Clinical training in psychology begins from Day One in the program, and students spend time throughout their course of study working directly with clients in several functioning mental health clinics. This lets students get in-depth personal experience as psychology service providers across a range of population groups and psychological specialty areas, including military, health, forensic, trauma psychology and more. Operational clinics include:

  • Professional Psychology Clinic
  • Center for Oncology Psychology Excellence
  • Center for Performance Excellence
  • The Colorado Resilience Collaborative
  • The CUB Clinic
  • Denver FIRST
  • The Sturm Center
  • Trauma & Disaster Recovery Clinic

Specialty focus areas

Students can choose to pursue specialty focus areas as part of their degree program. Possible specialties include military, dynamic psychotherapy, neuropsychology, forensic psychology, behavior therapy, substance abuse, child assessment and more. Students who are interested in a unique specialty that’s not listed may be able to work with faculty to create a personalized course.

Biggest Cons

What limitations of the program exist that might make some students think twice about pursuing a Psy.D. at the University of Denver?

Cost

Annual tuition in the University of Denver’s GSPP is high — almost $70,000 per year. With at least three years of classroom work, students can expect to spend upwards of $200,000 even before they begin an internship. For many learners, the expected costs will rule out this program entirely.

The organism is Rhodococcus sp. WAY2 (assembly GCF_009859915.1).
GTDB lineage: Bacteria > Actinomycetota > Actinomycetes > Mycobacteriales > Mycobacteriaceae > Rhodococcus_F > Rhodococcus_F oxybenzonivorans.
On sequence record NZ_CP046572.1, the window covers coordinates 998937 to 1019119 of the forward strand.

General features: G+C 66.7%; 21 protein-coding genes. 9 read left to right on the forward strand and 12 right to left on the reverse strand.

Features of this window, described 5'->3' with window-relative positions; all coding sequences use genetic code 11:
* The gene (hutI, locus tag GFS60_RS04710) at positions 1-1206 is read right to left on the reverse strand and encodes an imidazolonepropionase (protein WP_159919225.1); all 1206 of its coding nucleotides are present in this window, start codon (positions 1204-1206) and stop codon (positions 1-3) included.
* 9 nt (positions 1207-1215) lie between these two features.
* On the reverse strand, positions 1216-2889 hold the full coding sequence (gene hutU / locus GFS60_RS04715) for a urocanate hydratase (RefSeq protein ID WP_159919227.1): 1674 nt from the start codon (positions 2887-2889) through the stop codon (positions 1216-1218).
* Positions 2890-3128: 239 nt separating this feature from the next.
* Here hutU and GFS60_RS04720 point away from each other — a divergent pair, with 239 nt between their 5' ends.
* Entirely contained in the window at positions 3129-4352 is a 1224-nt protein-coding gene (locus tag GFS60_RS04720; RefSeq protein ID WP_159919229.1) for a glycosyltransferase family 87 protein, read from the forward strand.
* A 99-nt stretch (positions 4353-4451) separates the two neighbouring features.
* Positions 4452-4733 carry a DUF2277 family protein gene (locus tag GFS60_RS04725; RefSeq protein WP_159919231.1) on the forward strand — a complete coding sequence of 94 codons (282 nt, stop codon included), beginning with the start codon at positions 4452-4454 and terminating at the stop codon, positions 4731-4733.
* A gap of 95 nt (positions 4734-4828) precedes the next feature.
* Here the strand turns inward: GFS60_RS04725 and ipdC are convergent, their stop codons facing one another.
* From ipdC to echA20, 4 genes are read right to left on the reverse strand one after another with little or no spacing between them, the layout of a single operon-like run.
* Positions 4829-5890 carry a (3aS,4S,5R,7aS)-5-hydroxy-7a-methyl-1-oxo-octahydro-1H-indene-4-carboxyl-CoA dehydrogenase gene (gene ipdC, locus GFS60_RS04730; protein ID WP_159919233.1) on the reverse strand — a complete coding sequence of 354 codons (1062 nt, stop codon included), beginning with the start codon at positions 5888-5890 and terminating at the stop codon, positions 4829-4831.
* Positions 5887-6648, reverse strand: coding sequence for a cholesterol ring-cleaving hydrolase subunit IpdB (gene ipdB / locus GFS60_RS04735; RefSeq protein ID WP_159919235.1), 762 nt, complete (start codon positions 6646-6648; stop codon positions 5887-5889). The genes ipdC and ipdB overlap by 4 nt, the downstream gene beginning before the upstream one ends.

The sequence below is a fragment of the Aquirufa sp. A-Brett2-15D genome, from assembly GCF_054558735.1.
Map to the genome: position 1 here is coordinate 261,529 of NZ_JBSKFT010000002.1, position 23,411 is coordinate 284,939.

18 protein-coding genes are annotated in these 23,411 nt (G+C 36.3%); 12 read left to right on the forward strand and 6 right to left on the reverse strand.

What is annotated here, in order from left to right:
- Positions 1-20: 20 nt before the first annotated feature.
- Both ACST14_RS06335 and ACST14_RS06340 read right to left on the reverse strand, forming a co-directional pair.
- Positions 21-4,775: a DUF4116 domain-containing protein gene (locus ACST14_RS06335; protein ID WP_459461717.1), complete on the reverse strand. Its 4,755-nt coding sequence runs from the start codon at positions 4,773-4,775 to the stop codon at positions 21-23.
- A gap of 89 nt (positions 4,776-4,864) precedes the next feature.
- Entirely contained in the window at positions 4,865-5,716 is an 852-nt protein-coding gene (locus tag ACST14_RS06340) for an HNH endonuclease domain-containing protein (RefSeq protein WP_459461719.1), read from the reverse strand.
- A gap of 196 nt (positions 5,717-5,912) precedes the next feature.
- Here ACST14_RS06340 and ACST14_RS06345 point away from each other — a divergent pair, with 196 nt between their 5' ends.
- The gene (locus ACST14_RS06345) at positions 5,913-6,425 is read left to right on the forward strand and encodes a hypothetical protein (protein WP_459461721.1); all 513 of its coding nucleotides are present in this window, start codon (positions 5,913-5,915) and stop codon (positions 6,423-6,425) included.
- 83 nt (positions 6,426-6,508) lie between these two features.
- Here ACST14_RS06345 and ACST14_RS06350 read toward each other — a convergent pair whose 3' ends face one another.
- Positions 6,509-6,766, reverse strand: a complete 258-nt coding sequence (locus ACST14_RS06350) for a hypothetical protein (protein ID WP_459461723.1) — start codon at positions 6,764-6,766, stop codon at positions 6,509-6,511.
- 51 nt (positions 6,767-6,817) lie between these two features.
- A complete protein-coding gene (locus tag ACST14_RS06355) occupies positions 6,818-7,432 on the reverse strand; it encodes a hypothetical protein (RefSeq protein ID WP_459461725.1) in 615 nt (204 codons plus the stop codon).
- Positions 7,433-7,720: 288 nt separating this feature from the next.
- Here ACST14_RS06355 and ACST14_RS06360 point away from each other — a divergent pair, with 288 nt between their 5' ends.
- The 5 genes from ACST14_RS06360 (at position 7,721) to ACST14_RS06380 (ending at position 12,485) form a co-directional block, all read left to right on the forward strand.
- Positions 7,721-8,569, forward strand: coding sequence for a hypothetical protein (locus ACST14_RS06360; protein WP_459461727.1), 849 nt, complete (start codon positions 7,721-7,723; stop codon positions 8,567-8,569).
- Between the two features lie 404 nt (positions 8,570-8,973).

Lack of online options

All coursework in the program is done face-to-face, and students don’t have the flexibility to attend part-time or online. This is another factor that may rule the GSPP out for many students across the country who can’t relocate to Denver.

The Bottom Line

Still unsure about whether the University of Denver’s GSPP Psy.D. degree will work for you? Check out the chart below to help guide you:

Is the University of Denver Psy.D. Program Right For Me?
Need Yes No
I need to take my classes online x
I’m interested in clinical psychology x
I want to focus on a particular population group x
I’m interested in applied psychology x
I’m interested in school psychology x
I’m interested in industrial-organizational psychology x
I have a very limited budget for a Psy.D. program x
A well-established program is important to me x
I want to work in a real-world mental health clinic x
I want to contribute to cutting-edge research projects x
I don’t want to take the GRE* x
* Students without psychology background as undergrads or via master’s program will need to take psychology subject matter GRE exam

Conclusion

The University of Denver’s Graduate School of Professional Psychology is among a handful of truly elite Psy.D. programs out there, but for students who are accepted, the cost of attending is quite high. Still, there’s little doubt that with a near-100% licensure rate, for those who want to begin practicing as psychologists, earning their Psy.D. through this program will provide a rigorous, valuable education.

Additional Resources